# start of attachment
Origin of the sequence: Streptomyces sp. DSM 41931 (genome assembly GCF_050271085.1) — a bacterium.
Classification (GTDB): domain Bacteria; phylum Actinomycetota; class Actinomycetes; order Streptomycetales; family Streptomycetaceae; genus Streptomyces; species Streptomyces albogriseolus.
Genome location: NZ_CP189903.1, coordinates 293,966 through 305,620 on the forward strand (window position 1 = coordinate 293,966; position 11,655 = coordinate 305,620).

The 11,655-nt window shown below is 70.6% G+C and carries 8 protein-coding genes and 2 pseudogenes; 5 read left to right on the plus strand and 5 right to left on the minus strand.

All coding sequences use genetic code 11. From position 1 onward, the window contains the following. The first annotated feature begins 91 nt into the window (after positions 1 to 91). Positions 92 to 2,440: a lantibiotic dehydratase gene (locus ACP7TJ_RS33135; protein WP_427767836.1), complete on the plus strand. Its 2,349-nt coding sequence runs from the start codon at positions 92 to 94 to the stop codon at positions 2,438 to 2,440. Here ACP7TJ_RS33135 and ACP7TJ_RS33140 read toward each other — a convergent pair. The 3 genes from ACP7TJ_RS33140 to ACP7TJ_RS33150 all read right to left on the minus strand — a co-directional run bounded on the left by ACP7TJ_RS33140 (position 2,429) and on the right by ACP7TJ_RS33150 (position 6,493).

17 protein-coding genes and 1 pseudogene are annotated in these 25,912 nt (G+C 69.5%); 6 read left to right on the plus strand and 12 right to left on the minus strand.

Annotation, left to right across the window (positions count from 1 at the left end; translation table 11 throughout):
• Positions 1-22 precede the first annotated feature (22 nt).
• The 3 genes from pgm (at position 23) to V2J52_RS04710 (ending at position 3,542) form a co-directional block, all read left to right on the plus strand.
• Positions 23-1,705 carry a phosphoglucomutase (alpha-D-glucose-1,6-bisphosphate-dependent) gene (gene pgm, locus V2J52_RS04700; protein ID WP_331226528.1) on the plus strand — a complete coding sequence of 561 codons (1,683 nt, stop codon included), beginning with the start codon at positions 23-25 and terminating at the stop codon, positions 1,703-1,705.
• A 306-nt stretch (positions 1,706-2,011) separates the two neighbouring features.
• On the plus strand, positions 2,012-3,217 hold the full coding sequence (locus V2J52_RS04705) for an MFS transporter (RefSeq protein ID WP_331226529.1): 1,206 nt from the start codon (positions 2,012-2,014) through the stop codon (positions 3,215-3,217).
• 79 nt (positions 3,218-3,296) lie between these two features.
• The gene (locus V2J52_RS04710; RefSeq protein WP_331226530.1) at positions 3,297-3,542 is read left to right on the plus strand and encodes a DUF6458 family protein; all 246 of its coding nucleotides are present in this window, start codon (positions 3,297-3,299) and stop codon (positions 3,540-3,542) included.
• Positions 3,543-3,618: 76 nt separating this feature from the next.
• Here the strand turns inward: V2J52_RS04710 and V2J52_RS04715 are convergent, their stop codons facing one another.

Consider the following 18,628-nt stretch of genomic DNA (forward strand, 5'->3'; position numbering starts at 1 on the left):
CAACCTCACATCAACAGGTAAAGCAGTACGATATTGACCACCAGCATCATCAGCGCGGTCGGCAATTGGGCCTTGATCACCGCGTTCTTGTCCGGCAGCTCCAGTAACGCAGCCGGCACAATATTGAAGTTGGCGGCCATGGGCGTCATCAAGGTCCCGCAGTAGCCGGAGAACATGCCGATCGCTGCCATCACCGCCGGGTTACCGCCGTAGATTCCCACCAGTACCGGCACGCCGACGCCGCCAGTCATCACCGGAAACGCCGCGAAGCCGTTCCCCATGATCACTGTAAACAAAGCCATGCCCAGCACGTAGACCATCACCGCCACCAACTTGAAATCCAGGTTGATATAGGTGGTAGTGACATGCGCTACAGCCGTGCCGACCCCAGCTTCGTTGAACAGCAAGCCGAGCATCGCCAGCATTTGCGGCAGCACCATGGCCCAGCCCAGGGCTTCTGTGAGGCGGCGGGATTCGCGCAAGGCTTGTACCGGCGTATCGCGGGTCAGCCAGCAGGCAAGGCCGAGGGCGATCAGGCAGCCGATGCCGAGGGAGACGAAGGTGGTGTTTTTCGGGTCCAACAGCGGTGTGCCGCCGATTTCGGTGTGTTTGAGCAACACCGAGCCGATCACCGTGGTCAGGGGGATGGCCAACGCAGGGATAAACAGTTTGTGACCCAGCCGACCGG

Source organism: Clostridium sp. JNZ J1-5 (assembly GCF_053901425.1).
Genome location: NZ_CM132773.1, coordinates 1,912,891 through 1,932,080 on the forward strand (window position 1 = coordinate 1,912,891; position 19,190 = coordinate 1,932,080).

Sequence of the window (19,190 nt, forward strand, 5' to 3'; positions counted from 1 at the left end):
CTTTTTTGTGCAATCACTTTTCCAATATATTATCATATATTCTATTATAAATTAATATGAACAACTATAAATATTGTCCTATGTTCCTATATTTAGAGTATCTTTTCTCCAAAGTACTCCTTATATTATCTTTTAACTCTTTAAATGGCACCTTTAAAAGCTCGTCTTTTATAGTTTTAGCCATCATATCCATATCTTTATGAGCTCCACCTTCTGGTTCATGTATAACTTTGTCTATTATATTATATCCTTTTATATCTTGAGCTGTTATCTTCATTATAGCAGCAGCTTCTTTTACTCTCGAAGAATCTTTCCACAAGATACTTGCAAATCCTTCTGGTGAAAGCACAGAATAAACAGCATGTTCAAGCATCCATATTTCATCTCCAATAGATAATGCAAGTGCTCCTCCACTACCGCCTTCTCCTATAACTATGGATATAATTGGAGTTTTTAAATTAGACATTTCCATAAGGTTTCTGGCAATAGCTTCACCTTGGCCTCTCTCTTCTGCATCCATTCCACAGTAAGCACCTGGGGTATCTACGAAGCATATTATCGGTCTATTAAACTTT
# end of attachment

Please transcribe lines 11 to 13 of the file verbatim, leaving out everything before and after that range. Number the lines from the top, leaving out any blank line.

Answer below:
• A 306-nt stretch (positions 1,706-2,011) separates the two neighbouring features.
• On the plus strand, positions 2,012-3,217 hold the full coding sequence (locus V2J52_RS04705) for an MFS transporter (RefSeq protein ID WP_331226529.1): 1,206 nt from the start codon (positions 2,012-2,014) through the stop codon (positions 3,215-3,217).
• 79 nt (positions 3,218-3,296) lie between these two features.